President Chen himself risked arrest in a "U.N. for Taiwan" torch rally in late 2007, during the run up to the legislative election, because the city and national governments couldn't agree whether the parade required a permit or not (Taipei City was probably inclined to deny it, and the central government insisted it was not a political event anyway).
Legislator Chang Hsien-yao (張顯耀), director of the PFP's policy research center, told reporters that Article 14 of the Constitution stipulates that "The people shall have freedom of assembly and association."
However, the Assembly and Parade Law requires organizers of an assembly or parade to apply for permits in advance to the local police chief, who may find it difficult to resist political pressure from higher authorities to deny the application, Chang said.
After Chen Yun Lin's visit to Taiwan and the resulting protests, along with the police suppression of those protests, revision of that law became a central priority of the Wild Strawberry's protest movement in 2008:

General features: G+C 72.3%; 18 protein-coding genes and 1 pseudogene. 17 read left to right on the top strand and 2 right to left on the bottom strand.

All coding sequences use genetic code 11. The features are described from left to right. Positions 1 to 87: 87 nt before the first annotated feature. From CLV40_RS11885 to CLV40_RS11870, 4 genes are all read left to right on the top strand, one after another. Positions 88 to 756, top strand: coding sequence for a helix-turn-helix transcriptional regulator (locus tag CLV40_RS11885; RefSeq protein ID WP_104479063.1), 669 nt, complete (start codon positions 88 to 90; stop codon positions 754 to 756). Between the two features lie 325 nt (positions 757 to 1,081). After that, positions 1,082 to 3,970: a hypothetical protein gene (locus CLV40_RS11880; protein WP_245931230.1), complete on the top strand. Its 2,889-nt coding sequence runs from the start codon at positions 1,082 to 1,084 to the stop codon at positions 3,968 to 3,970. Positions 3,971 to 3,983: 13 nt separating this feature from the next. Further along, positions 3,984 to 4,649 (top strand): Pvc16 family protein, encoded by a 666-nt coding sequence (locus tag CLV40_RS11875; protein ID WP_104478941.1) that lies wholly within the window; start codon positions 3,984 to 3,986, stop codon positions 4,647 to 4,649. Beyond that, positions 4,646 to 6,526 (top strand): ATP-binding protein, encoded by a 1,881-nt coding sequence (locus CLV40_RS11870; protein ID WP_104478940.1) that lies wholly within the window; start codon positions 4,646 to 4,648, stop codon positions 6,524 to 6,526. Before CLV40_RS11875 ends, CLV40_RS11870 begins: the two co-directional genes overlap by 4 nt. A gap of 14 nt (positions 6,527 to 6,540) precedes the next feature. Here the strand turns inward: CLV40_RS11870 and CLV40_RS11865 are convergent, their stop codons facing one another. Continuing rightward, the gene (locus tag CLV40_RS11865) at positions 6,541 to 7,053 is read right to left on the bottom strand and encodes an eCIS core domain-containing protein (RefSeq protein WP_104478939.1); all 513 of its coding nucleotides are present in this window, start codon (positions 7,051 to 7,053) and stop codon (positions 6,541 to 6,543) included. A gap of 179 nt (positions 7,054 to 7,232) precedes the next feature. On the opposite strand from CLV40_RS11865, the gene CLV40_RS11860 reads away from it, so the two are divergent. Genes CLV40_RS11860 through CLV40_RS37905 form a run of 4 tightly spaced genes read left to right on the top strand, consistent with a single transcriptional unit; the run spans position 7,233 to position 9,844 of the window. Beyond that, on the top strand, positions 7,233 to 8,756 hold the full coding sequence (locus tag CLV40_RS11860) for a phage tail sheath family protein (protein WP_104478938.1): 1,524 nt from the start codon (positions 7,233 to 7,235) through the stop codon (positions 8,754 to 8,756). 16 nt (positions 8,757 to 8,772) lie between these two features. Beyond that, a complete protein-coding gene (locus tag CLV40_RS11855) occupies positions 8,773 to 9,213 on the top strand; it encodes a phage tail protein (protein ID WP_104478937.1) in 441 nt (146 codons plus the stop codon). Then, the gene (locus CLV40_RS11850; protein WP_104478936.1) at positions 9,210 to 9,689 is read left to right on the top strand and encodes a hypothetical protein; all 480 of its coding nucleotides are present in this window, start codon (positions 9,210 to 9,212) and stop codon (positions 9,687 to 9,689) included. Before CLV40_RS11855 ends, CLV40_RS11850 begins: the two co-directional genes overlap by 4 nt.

The third change we want is that at present violations of the Assembly and Parade Law are criminal acts under the law and determined under criminal law, so you can be sent to jail for a year or two years, for example. We believe that this is against the freedom of the people. We want that changed so that violations fall under the administrative laws and only fines are handed out for violations of the Assembly and Parade Law, so you won't get a year or two for violations of the law. Finally, we want them to lift the restrictions on places where assemblies and parades can be held. These restrictions are a violation of the basic rights and freedoms laid out in the Constitution.Some called for the outright abolition of the law. Eventually, minor progress was made on trying to relax the law: